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Desert Island Thursday • Nirvana’s “Nevermind”

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Well my fellow kilSters, we did it. Here it is. The final installment of Desert Island “Duh” Month! Before we delve into this last “Duh” record, let’s take a look back at the previous three Desert Island DUH entries: We kicked the month off with Guns N’ Roses and their 1987 debut album, Appetite For Destruction, followed by Michael Jackson‘s all killer, no filler, 1982’s Thriller, and last Thursday we took a look back at the dark period that heralded Metallica‘s “Black Album.” How fitting that our last entry into the Desert Island Duh Month pantheon should be a Generation X staple. That’s right. I’m talking about Nirvana and their monstrous sophomore album, “Nevermind“.

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Two days ago it was announced that Nirvana was nominated to enter the Rock N’ Roll Hall Of Fame’s class of 2014. Now, nothing is set in stone yet, but considering that this is the first year that Nirvana is eligible for this prestigious honor (Jesus H. Christ, has it really been 25 years since Nirvana released “Bleach“?), I can say with the utmost certainty that there is no way in hell that a band that helped change the face of music will be made to wait another year before their induction.

Nirvana came on the scene at a time when music was at a complete loss.

Nevermind was released on September 24, 1991, and thanks to the lead off track, “Smells Like Teen Spirit“, the grunge movement was catapulted to the musical stratosphere. I remember September 24, 1991 well. I was 10 years old, fat, and extremely bored. Music has always been my lifeblood and although I wish I could say that I was a Nirvana fan from the Fecal Matter days, I just can’t lie to you. “Smells Like Teen Spirit” got the whole ball rolling for me. It was brash, dirty, and new. Nirvana came on the scene at a time when music was at a complete loss. Pop reigned supreme and there was more than enough of the pre-packaged pop cacophony to go around. I’m serious. You couldn’t turn the radio on without hearing “Poison” by BBD or some slap happy pop track by Paula Abdul, Tiffany, Debbie Gibson, or whomever. Rock was not easily accessible, and for a 10 year old like myself who didn’t grow up with a healthy dose of rock, I had no prior knowledge that there was ever a genre of music such as rock. Nirvana changed that.

Nirvana was my awakening and for a long time, “Nevermind” was my bible on tape.

I don’t remember where I was when I first heard “Smells Like Teen Spirit“. Was it on the radio? Was it the music video? The point is, the song couldn’t be escaped. I dug it from the get go. I loved Nirvana without knowing why I loved Nirvana. It wasn’t until I hit 12 years old when Nirvana really started to make sense to me. Nirvana was my awakening and for a long time, “Nevermind” was my bible on tape.

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Let us pretend, my fellow kilSters, that “Smells Like Teen Spirit” was not on the album “Nevermind“. Do you think Nirvana would’ve had the impact that they had on music if that song had never existed? Duuuuuuuh. “Smells Like Teen Spirit” although still one of the best opening tracks ever, is just one song on a fantastic album. The song made the album, and truth be told, is the reason why we know of and still speak about Nirvana today, but make no mistake about it, the other 11 (12 if you were one of the lucky ones who happened to purchase Nevermind with the not-so-secret secret track, “Endless, Nameless“) songs would’ve done the catapulting for the band anyway, and why? Nirvana’s sound was fresh and different.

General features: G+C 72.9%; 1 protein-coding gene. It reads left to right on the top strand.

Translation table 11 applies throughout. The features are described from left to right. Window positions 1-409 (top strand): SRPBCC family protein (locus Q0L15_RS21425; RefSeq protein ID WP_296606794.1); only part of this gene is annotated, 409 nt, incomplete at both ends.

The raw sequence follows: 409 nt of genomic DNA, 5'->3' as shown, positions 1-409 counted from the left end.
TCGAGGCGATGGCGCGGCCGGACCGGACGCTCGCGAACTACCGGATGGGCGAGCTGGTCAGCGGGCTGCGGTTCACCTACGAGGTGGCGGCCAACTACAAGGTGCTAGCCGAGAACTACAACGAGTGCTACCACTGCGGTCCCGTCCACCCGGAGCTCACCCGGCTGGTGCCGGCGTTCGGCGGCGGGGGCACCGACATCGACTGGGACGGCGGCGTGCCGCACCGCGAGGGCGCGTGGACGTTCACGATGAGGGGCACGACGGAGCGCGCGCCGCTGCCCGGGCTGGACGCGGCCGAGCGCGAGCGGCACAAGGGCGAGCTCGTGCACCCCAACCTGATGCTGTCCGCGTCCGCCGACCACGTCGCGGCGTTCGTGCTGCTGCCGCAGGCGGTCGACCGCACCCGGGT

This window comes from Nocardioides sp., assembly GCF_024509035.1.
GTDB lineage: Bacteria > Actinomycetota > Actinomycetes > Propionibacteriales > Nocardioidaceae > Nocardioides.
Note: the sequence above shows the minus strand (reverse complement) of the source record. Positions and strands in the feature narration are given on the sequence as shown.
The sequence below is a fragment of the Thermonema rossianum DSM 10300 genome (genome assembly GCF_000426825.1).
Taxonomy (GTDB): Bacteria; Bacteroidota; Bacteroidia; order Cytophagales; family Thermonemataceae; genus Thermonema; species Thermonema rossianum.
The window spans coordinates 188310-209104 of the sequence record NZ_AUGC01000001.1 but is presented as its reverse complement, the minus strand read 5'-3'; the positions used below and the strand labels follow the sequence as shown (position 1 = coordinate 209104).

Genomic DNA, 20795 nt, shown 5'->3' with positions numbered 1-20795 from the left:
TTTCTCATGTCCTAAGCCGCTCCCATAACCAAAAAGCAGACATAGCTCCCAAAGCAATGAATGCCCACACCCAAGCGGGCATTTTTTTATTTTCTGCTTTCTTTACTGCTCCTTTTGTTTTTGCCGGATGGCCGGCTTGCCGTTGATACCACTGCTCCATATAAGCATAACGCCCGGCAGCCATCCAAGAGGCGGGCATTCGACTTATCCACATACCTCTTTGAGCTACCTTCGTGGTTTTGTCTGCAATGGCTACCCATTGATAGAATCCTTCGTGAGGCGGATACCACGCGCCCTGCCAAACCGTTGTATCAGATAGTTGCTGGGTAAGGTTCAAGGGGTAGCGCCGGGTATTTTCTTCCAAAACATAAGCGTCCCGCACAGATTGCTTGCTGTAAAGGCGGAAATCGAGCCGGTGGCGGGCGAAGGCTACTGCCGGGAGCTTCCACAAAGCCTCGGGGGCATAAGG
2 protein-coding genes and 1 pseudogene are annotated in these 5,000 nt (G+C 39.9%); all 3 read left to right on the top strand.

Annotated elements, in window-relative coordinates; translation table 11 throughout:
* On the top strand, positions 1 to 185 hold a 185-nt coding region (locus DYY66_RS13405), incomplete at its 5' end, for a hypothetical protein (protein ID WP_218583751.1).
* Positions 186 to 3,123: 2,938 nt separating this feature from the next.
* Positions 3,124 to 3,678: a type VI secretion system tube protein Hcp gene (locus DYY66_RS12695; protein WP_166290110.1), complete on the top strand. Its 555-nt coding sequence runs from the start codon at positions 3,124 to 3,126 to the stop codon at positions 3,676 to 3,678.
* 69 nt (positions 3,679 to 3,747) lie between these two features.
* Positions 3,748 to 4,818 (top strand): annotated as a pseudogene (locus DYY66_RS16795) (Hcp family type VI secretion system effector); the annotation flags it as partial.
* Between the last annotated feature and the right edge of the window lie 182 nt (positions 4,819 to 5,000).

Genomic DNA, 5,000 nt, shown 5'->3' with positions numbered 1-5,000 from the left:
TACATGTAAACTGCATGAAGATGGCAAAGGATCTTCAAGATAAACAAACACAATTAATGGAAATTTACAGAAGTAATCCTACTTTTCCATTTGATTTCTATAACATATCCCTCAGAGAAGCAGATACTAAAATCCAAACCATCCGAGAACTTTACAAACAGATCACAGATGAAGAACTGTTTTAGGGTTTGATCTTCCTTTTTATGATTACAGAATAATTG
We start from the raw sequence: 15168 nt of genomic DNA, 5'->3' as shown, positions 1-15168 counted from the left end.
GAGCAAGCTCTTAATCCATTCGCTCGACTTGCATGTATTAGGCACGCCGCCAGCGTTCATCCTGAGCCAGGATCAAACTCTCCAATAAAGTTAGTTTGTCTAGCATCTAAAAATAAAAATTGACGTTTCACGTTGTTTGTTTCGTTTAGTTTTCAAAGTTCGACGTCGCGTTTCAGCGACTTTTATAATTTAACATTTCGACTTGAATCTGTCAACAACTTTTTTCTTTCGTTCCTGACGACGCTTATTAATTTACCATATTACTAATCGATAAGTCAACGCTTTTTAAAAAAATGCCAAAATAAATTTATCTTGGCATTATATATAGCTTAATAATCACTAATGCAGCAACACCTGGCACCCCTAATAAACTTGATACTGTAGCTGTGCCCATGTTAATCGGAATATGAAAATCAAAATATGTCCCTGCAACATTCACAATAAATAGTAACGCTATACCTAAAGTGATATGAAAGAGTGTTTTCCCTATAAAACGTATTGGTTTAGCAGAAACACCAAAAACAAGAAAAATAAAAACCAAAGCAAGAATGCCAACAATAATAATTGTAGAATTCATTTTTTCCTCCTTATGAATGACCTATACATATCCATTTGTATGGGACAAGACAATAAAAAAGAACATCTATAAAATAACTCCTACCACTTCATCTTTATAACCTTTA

The songs in “Nevermind” drove the stake into the whole peace, love, and kumbaya bullshit that still lingered.

Nirvana redefined the musical landscape to the point where an album like “Nevermind” did become the new pop standard. Nirvana’s music crossed musical lines just by being not the norm. In 1991, people were ready for a change, and Nirvana was the change that they craved, whether they knew it or not. There was nothing humdrum and by the numbers about Nirvana. In “Nevermind“, Kurt Cobain provided the voice of reason for a generation of adolescents who couldn’t find their voice. The songs in “Nevermind” drove the stake into the whole peace, love, and kumbaya bullshit that still lingered. “Nevermind” is such a fitting title if you really think about it. Come on now. “Nevermind” was the only way the band could say “FUCK YOU” to the preceding generation that came before it. 22 years later and “Nevermind” is still a classic. It’s still selling quite well and every day, a brand new body happens to discover the album for themselves. It’s an important album in that respect because it will always find an audience to embrace it for what it is. An escape from the mundane and lame, because just like everything else, we are currently living in an age, quite like that one 22 years ago where radio is once again dominated by crap.

Nirvana ended on April 5th, 1994 when an electrician doing some work at the Cobain home found the lifeless body of Kurt Cobain. That happened almost 20 years ago, but just like the musical heroes that came before Cobain like John Lennon, Jim Morrison, Jimi Hendrix, and Janis Joplin; these talented people might be gone but never will they be forgotten. Nirvana left us with a body of work that will keep being revisited for ages to come because it was something special and unique, just like the three souls that helped create it.

It’s kind of silly to do this, but if you happen to NOT own the album, please feel free to pick it up here.

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